Date of Award


Document Type


Degree Name

Master of Science in Aeronautical Engineering


Department of Aeronautics and Astronautics

First Advisor

Donald L. Kunz, PhD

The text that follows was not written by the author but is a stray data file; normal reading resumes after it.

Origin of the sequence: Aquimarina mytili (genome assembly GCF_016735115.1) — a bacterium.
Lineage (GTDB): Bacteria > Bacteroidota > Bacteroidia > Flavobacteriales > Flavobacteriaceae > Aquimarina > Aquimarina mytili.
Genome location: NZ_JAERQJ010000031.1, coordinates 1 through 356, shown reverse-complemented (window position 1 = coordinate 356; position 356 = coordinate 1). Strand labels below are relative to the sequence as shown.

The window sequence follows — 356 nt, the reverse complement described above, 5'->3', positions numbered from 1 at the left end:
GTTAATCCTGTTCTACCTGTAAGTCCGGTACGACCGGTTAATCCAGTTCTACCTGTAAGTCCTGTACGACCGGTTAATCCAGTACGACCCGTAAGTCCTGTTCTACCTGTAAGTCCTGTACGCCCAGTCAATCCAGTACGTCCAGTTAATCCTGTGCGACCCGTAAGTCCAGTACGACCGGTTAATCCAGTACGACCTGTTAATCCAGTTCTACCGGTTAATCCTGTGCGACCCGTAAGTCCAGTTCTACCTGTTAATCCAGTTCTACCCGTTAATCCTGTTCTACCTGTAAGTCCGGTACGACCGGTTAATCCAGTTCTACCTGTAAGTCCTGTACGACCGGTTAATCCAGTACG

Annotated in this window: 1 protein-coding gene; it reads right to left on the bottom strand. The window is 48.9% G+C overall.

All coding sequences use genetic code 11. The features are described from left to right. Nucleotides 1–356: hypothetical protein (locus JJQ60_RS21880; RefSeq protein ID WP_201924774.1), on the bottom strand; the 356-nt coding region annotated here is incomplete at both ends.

One routine maintenance item facing the helicopter industry today is the issue of rotor track and balance (RT&B). While the task of reducing vibrations is often overlooked as simply an unimportant maintenance concern, what should not be overlooked is the extensive amount of time and money committed by maintenance to smoothing an aircraft. If there were a way to make the process of rotor track and balance more efficient it would be a huge boost to the helicopter industry in both time and money. The first steps towards research into new and improved methods is to evaluate what is currently used in the field, determine if there is room for improvement and if so what can be improved. While each company may use a slightly different approach to correct the problem, each method has essentially the same objective--to reduce vibrations in the helicopter structure due to main and tail rotor rotation. This document reflects the findings of a study done to gather information and evaluate the different RT&B methods that currently exist, pinpointing the existing weaknesses in the process. In most all cases, a qualitative approach was used in determining problems and comparing current systems as the actual proprietary algorithms used by RT&B companies were unavailable.

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